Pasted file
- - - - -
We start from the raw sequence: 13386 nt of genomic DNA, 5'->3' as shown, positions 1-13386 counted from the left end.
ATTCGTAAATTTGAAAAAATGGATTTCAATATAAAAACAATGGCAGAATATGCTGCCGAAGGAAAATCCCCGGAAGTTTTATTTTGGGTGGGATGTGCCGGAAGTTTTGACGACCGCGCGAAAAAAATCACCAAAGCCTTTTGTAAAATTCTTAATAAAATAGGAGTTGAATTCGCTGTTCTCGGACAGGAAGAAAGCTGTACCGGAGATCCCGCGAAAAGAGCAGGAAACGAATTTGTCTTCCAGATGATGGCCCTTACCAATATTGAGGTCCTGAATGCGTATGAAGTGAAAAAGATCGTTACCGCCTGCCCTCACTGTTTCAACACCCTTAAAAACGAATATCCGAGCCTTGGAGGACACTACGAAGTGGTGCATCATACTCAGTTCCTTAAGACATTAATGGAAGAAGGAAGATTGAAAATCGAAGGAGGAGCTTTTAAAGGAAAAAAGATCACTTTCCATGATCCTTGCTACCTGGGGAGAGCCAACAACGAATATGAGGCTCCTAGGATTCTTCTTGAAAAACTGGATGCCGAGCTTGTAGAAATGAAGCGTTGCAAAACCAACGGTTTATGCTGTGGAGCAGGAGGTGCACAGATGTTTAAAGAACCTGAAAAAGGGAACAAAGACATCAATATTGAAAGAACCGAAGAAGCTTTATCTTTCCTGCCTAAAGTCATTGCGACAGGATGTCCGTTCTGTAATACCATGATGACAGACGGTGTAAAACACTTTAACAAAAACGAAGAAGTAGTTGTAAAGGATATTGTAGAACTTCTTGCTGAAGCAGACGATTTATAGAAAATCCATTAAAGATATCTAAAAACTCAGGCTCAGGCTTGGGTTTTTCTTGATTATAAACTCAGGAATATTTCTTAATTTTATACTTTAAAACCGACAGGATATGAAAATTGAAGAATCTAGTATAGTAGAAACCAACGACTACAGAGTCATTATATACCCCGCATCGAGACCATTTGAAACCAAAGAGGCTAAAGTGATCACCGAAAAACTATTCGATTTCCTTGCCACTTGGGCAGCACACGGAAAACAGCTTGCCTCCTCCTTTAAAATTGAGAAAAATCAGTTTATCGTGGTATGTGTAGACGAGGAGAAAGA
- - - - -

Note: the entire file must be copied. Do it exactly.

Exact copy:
We start from the raw sequence: 13386 nt of genomic DNA, 5'->3' as shown, positions 1-13386 counted from the left end.
ATTCGTAAATTTGAAAAAATGGATTTCAATATAAAAACAATGGCAGAATATGCTGCCGAAGGAAAATCCCCGGAAGTTTTATTTTGGGTGGGATGTGCCGGAAGTTTTGACGACCGCGCGAAAAAAATCACCAAAGCCTTTTGTAAAATTCTTAATAAAATAGGAGTTGAATTCGCTGTTCTCGGACAGGAAGAAAGCTGTACCGGAGATCCCGCGAAAAGAGCAGGAAACGAATTTGTCTTCCAGATGATGGCCCTTACCAATATTGAGGTCCTGAATGCGTATGAAGTGAAAAAGATCGTTACCGCCTGCCCTCACTGTTTCAACACCCTTAAAAACGAATATCCGAGCCTTGGAGGACACTACGAAGTGGTGCATCATACTCAGTTCCTTAAGACATTAATGGAAGAAGGAAGATTGAAAATCGAAGGAGGAGCTTTTAAAGGAAAAAAGATCACTTTCCATGATCCTTGCTACCTGGGGAGAGCCAACAACGAATATGAGGCTCCTAGGATTCTTCTTGAAAAACTGGATGCCGAGCTTGTAGAAATGAAGCGTTGCAAAACCAACGGTTTATGCTGTGGAGCAGGAGGTGCACAGATGTTTAAAGAACCTGAAAAAGGGAACAAAGACATCAATATTGAAAGAACCGAAGAAGCTTTATCTTTCCTGCCTAAAGTCATTGCGACAGGATGTCCGTTCTGTAATACCATGATGACAGACGGTGTAAAACACTTTAACAAAAACGAAGAAGTAGTTGTAAAGGATATTGTAGAACTTCTTGCTGAAGCAGACGATTTATAGAAAATCCATTAAAGATATCTAAAAACTCAGGCTCAGGCTTGGGTTTTTCTTGATTATAAACTCAGGAATATTTCTTAATTTTATACTTTAAAACCGACAGGATATGAAAATTGAAGAATCTAGTATAGTAGAAACCAACGACTACAGAGTCATTATATACCCCGCATCGAGACCATTTGAAACCAAAGAGGCTAAAGTGATCACCGAAAAACTATTCGATTTCCTTGCCACTTGGGCAGCACACGGAAAACAGCTTGCCTCCTCCTTTAAAATTGAGAAAAATCAGTTTATCGTGGTATGTGTAGACGAGGAGAAAGA